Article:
Cold-stunned turtles washing up on North Fork shores

BARBARA TERRANOVA PHOTO | A dead loggerhead sea turtle recently found on a sound-shore beach may have lingered in local waters too long and missed the opportunity to head south with the change of the seasons.

A dead loggerhead sea turtle recently found on a Sound beach may have lingered in local waters too long during the autumn change of seasons.

If so, the animal wasn’t the only one.
The Riverhead Foundation for Marine Research and Preservation has brought in 30 “cold-stunned” turtles since the beginning of the fall. Of those, 10 have survived and are being kept in tanks at the facility’s base at Atlantis Marine World Aquarium for release next summer.

All were found either along the Sound or near Montauk on the South Fork, said Rob DiGiovanni, foundation director and senior biologist.
At 100 pounds, the loggerhead found near Goldsmith Inlet in Peconic on Friday is much larger than the kinds of turtles usually found on North Shore beaches at this time of the year, according to Mr. DiGiovanni. In fact, it’s one of the largest examples of that species stranded in New York waters in the past several years.

The foundation’s tanks now hold Kemp’s Ridley and green turtles, each weighing no more than eight to 10 pounds.

“The animals we get in our waters now are juveniles,” Mr. DiGiovanni said. “They hatch in southern latitudes and spend much of their time in the mid-Atlantic feeding on floating sargassum seaweed. What we think happens is they come into New England and New York waters when they become bottom-feeders.”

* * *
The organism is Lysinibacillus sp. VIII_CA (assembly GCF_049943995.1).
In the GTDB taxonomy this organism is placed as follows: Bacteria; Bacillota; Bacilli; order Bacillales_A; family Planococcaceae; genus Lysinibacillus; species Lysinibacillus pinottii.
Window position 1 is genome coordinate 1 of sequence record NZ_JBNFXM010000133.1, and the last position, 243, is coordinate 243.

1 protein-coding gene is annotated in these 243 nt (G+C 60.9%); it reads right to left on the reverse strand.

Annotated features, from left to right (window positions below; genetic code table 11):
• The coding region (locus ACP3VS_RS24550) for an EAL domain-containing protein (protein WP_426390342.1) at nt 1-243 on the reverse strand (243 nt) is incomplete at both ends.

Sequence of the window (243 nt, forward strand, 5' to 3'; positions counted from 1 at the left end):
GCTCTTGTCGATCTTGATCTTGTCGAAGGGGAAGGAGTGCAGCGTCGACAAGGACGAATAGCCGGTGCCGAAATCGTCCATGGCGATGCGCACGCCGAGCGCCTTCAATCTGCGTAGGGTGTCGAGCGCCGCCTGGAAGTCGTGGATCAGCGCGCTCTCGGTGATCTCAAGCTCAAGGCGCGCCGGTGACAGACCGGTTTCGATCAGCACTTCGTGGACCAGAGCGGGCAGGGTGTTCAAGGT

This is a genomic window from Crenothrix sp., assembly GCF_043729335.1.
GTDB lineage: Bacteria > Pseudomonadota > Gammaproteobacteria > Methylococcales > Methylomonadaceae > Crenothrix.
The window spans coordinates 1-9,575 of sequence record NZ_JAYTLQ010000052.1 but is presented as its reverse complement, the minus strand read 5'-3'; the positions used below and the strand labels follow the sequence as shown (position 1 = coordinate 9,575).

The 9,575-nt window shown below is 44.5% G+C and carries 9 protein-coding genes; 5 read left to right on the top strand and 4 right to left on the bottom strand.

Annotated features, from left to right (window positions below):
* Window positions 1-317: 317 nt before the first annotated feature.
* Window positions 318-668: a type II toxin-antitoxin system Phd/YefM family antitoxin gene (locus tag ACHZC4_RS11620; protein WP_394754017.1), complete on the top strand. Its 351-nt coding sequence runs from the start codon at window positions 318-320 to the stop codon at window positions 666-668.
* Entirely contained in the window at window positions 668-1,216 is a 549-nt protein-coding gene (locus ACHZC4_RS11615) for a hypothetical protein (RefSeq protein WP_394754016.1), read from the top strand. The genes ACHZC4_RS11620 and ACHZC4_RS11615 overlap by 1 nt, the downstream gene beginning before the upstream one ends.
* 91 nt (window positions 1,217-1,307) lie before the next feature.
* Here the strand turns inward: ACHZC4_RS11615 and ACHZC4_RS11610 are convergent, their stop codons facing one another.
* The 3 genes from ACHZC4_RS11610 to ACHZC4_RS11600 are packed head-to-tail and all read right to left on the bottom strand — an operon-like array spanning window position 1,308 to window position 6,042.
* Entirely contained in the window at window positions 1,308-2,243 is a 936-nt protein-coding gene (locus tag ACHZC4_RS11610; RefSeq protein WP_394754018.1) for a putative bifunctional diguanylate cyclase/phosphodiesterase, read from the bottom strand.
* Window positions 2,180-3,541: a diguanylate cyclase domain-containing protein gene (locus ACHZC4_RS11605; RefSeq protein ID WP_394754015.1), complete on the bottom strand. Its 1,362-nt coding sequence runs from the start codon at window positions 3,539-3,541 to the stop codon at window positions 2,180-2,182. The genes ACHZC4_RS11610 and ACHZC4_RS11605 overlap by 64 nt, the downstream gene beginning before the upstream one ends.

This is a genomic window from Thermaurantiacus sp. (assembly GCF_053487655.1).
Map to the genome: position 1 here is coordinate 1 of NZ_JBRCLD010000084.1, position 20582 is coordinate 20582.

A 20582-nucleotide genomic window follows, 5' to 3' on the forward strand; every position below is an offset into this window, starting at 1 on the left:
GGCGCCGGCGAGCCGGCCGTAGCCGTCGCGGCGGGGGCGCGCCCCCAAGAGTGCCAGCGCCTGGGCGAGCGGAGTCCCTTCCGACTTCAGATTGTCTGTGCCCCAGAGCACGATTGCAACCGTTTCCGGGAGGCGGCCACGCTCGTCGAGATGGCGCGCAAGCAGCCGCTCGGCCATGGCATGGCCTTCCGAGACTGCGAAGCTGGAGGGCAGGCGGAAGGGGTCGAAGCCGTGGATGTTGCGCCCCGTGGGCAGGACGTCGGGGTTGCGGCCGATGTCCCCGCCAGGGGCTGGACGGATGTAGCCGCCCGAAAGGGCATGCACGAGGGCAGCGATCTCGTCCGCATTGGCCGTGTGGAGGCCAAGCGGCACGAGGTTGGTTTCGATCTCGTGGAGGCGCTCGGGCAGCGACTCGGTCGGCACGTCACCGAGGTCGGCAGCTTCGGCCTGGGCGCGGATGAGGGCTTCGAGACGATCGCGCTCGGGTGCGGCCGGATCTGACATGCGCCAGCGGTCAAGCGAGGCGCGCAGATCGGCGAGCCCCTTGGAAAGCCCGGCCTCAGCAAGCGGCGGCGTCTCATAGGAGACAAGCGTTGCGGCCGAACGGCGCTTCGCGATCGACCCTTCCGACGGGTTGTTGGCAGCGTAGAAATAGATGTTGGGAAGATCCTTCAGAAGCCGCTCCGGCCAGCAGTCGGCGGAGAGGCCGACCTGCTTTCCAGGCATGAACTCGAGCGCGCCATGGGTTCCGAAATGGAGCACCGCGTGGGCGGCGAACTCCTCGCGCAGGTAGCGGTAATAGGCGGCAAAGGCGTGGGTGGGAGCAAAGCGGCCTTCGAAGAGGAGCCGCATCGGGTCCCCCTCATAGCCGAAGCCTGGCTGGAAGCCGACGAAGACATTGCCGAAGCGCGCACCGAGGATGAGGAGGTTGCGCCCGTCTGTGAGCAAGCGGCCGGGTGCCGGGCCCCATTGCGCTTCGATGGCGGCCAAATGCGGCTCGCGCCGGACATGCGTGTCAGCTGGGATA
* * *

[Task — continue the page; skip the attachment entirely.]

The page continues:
An endangered species, Kemp’s Ridleys are the smallest sea turtles, growing no more than two to three feet long.

Peter Terranova of Peconic came across the big loggerhead as he strolled along the edge of Goldsmith Inlet. Interestingly, it was his wife, Barbara, who attended a Riverhead Foundation seminar on cold stunning two years ago and later volunteered to be an observer who regularly walks the beaches from October to January looking for beached turtles. She was at work when her husband found the creature.

“My children thought … that this was the foundation’s way of getting the beach cleaned because I would clean the beaches as I walk them,” she said this week.

“It took three men to load it into the truck,” Ms. Terranova said. “Its head was the size of a large coconut.”

During the summer, water temperatures in the Sound can climb into the 70s. The foundation begins to receive reports of cold-stunned animals when the water temperature falls to about 50 degrees, said Mr. DiGiovanni. In mid-Sound, the water is currently about 46 degrees.

The cold-stun season begins around Thanksgiving and runs through December. After that, it’s usually too cold for the animals to survive.

Cold-stunned turtles will stop eating and go wherever the tide takes them. Since northerly winds are predominant at this time of year, most of those animals come ashore on north-facing beaches.

The animals may appear dead, but once they are brought in, some begin to show signs of life. Anyone who comes across a beached sea turtle should immediately call the foundation’s stranding hot line at 369-9829.

“Every stranding is different,” Mr. DiGiovanni said. “Make sure the animal is secure on the beach and shield it from the wind so it doesn’t get colder. There’s a chance the animal is still alive and might be able to be revived.

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